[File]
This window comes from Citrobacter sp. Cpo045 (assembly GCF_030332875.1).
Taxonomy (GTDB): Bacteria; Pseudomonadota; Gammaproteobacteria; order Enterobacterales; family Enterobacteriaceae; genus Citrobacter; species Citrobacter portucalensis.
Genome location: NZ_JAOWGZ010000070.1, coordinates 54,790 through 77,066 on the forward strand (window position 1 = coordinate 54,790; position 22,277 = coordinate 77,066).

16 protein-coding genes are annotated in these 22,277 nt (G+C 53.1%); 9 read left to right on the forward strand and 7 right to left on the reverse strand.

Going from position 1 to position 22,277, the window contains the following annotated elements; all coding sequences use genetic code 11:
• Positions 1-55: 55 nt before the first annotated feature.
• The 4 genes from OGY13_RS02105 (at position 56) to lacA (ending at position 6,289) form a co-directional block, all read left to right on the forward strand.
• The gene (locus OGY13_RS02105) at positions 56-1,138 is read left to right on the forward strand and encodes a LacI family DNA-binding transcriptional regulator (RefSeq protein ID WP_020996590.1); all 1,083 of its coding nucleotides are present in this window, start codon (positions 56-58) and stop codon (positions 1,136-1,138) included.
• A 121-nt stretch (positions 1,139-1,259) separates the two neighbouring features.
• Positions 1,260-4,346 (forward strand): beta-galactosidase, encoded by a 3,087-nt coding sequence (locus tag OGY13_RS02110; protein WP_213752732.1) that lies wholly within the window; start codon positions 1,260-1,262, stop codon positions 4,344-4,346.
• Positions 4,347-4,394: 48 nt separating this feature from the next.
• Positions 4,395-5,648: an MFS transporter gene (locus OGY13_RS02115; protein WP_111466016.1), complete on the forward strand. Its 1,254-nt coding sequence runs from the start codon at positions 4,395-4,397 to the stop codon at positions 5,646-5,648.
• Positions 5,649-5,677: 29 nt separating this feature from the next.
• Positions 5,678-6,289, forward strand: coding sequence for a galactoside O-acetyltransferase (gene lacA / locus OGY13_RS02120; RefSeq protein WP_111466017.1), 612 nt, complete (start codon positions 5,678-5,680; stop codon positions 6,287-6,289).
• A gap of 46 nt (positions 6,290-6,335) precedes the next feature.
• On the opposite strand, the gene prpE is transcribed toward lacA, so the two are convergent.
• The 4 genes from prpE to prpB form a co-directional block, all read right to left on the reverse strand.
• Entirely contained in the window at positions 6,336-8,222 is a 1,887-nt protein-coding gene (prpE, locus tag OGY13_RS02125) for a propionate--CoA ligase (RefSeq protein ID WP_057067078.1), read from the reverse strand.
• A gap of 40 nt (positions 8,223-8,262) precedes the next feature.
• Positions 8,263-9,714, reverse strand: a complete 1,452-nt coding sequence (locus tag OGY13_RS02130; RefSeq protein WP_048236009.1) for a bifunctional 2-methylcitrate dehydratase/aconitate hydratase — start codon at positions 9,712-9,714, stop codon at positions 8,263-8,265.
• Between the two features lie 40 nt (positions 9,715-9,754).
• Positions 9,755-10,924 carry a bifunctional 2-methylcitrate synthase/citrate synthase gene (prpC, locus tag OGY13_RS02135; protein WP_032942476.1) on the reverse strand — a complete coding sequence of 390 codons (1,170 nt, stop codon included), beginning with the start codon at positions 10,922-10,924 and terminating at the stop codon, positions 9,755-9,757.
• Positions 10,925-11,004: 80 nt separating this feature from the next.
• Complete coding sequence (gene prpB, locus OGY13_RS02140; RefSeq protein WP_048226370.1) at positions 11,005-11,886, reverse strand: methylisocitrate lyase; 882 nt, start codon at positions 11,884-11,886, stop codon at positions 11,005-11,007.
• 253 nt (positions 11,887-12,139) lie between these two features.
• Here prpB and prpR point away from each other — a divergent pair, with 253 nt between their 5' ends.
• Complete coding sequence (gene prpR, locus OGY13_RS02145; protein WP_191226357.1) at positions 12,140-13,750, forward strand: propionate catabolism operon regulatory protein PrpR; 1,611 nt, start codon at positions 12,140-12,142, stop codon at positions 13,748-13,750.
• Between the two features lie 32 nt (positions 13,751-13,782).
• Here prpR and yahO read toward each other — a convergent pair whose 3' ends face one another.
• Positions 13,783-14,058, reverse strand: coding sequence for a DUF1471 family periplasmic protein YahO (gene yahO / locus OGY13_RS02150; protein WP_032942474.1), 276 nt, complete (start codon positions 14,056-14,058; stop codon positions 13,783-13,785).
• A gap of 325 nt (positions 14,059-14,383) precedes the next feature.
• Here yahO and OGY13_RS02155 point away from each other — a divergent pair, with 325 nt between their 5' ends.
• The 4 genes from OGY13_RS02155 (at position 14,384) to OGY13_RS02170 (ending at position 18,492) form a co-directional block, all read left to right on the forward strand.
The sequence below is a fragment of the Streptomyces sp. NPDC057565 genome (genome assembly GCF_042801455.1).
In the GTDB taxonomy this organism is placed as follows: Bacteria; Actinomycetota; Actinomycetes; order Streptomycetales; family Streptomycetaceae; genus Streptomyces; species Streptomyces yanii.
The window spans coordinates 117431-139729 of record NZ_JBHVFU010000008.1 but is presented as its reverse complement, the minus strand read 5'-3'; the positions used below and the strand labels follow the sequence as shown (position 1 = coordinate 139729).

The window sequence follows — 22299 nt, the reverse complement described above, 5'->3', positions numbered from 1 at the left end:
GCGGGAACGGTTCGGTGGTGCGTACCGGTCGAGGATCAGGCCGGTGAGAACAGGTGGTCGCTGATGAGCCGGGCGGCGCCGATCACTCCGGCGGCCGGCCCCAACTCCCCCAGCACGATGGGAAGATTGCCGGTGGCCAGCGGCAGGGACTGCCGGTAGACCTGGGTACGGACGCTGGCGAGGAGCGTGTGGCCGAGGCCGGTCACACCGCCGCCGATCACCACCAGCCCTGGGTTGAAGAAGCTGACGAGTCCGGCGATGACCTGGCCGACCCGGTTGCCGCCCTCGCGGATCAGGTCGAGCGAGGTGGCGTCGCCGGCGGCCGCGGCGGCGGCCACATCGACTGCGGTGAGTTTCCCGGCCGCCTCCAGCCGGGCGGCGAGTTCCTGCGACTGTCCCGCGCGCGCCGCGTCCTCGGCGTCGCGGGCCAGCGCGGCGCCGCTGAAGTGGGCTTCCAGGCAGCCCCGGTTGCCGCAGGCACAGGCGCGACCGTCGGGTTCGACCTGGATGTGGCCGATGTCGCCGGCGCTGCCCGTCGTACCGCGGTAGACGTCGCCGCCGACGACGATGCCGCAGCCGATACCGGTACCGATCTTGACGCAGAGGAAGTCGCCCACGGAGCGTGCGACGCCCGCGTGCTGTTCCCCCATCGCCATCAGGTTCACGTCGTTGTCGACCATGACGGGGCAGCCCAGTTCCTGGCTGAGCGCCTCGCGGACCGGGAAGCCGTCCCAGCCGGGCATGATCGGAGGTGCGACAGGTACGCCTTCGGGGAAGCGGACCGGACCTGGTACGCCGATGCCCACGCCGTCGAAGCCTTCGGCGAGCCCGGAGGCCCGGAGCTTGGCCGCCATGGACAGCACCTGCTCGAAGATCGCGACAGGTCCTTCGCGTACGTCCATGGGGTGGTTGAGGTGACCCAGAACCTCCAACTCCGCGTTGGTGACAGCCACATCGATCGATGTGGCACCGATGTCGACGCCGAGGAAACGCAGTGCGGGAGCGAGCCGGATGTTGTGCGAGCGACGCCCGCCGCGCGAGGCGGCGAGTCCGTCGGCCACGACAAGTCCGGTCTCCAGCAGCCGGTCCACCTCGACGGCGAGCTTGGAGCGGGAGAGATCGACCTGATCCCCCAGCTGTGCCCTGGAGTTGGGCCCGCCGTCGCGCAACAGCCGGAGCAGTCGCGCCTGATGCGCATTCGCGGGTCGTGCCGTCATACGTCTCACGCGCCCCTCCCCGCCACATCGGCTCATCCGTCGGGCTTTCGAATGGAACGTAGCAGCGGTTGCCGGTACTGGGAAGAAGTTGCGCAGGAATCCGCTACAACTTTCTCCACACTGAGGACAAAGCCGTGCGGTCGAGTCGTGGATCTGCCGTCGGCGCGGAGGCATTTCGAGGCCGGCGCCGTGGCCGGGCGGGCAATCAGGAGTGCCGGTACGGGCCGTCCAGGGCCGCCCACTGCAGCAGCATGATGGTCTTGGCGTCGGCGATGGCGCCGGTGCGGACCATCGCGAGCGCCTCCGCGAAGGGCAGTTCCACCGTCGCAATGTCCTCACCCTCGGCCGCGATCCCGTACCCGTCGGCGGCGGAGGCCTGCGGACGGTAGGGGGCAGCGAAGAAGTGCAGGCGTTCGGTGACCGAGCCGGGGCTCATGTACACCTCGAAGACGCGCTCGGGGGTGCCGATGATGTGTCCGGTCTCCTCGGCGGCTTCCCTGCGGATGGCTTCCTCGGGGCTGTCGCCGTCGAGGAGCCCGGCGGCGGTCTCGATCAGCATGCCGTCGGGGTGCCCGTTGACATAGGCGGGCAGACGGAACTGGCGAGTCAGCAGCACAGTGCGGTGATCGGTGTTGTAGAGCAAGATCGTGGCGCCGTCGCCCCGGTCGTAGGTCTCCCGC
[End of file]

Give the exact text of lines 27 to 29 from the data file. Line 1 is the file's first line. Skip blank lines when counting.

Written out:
• Complete coding sequence (gene prpR, locus OGY13_RS02145; protein WP_191226357.1) at positions 12,140-13,750, forward strand: propionate catabolism operon regulatory protein PrpR; 1,611 nt, start codon at positions 12,140-12,142, stop codon at positions 13,748-13,750.
• Between the two features lie 32 nt (positions 13,751-13,782).
• Here prpR and yahO read toward each other — a convergent pair whose 3' ends face one another.